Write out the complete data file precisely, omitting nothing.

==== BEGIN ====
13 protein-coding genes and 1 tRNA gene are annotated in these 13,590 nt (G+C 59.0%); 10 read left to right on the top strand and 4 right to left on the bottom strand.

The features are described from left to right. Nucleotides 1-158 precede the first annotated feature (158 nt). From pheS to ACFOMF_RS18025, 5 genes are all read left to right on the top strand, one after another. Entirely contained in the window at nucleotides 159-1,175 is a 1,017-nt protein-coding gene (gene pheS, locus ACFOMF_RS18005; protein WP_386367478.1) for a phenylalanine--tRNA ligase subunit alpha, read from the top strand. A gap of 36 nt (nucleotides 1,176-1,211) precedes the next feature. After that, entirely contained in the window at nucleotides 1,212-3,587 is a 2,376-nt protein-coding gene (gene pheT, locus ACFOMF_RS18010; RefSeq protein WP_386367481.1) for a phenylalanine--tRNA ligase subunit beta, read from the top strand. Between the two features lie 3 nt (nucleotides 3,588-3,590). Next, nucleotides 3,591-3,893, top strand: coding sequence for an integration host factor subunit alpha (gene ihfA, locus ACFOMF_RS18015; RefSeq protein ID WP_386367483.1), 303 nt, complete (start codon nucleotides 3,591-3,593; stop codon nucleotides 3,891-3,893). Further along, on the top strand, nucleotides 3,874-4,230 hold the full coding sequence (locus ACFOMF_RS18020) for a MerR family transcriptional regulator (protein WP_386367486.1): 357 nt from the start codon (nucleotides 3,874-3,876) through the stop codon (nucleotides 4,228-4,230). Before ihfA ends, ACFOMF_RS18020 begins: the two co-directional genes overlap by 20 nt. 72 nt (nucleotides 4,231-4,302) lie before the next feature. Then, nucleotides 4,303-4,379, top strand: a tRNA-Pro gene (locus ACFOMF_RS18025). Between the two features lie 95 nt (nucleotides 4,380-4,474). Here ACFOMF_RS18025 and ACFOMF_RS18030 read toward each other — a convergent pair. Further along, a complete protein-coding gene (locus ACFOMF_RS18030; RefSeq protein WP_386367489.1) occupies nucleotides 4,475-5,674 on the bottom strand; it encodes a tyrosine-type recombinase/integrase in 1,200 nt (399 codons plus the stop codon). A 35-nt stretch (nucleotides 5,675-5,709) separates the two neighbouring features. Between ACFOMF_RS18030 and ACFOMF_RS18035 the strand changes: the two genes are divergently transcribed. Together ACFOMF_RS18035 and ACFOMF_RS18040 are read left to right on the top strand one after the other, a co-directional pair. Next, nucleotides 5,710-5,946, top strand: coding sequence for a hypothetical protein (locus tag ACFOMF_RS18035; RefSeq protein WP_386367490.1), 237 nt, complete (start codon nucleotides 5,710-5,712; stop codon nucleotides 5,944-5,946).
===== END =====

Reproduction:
13 protein-coding genes and 1 tRNA gene are annotated in these 13,590 nt (G+C 59.0%); 10 read left to right on the top strand and 4 right to left on the bottom strand.

The features are described from left to right. Nucleotides 1-158 precede the first annotated feature (158 nt). From pheS to ACFOMF_RS18025, 5 genes are all read left to right on the top strand, one after another. Entirely contained in the window at nucleotides 159-1,175 is a 1,017-nt protein-coding gene (gene pheS, locus ACFOMF_RS18005; protein WP_386367478.1) for a phenylalanine--tRNA ligase subunit alpha, read from the top strand. A gap of 36 nt (nucleotides 1,176-1,211) precedes the next feature. After that, entirely contained in the window at nucleotides 1,212-3,587 is a 2,376-nt protein-coding gene (gene pheT, locus ACFOMF_RS18010; RefSeq protein WP_386367481.1) for a phenylalanine--tRNA ligase subunit beta, read from the top strand. Between the two features lie 3 nt (nucleotides 3,588-3,590). Next, nucleotides 3,591-3,893, top strand: coding sequence for an integration host factor subunit alpha (gene ihfA, locus ACFOMF_RS18015; RefSeq protein ID WP_386367483.1), 303 nt, complete (start codon nucleotides 3,591-3,593; stop codon nucleotides 3,891-3,893). Further along, on the top strand, nucleotides 3,874-4,230 hold the full coding sequence (locus ACFOMF_RS18020) for a MerR family transcriptional regulator (protein WP_386367486.1): 357 nt from the start codon (nucleotides 3,874-3,876) through the stop codon (nucleotides 4,228-4,230). Before ihfA ends, ACFOMF_RS18020 begins: the two co-directional genes overlap by 20 nt. 72 nt (nucleotides 4,231-4,302) lie before the next feature. Then, nucleotides 4,303-4,379, top strand: a tRNA-Pro gene (locus ACFOMF_RS18025). Between the two features lie 95 nt (nucleotides 4,380-4,474). Here ACFOMF_RS18025 and ACFOMF_RS18030 read toward each other — a convergent pair. Further along, a complete protein-coding gene (locus ACFOMF_RS18030; RefSeq protein WP_386367489.1) occupies nucleotides 4,475-5,674 on the bottom strand; it encodes a tyrosine-type recombinase/integrase in 1,200 nt (399 codons plus the stop codon). A 35-nt stretch (nucleotides 5,675-5,709) separates the two neighbouring features. Between ACFOMF_RS18030 and ACFOMF_RS18035 the strand changes: the two genes are divergently transcribed. Together ACFOMF_RS18035 and ACFOMF_RS18040 are read left to right on the top strand one after the other, a co-directional pair. Next, nucleotides 5,710-5,946, top strand: coding sequence for a hypothetical protein (locus tag ACFOMF_RS18035; RefSeq protein WP_386367490.1), 237 nt, complete (start codon nucleotides 5,710-5,712; stop codon nucleotides 5,944-5,946).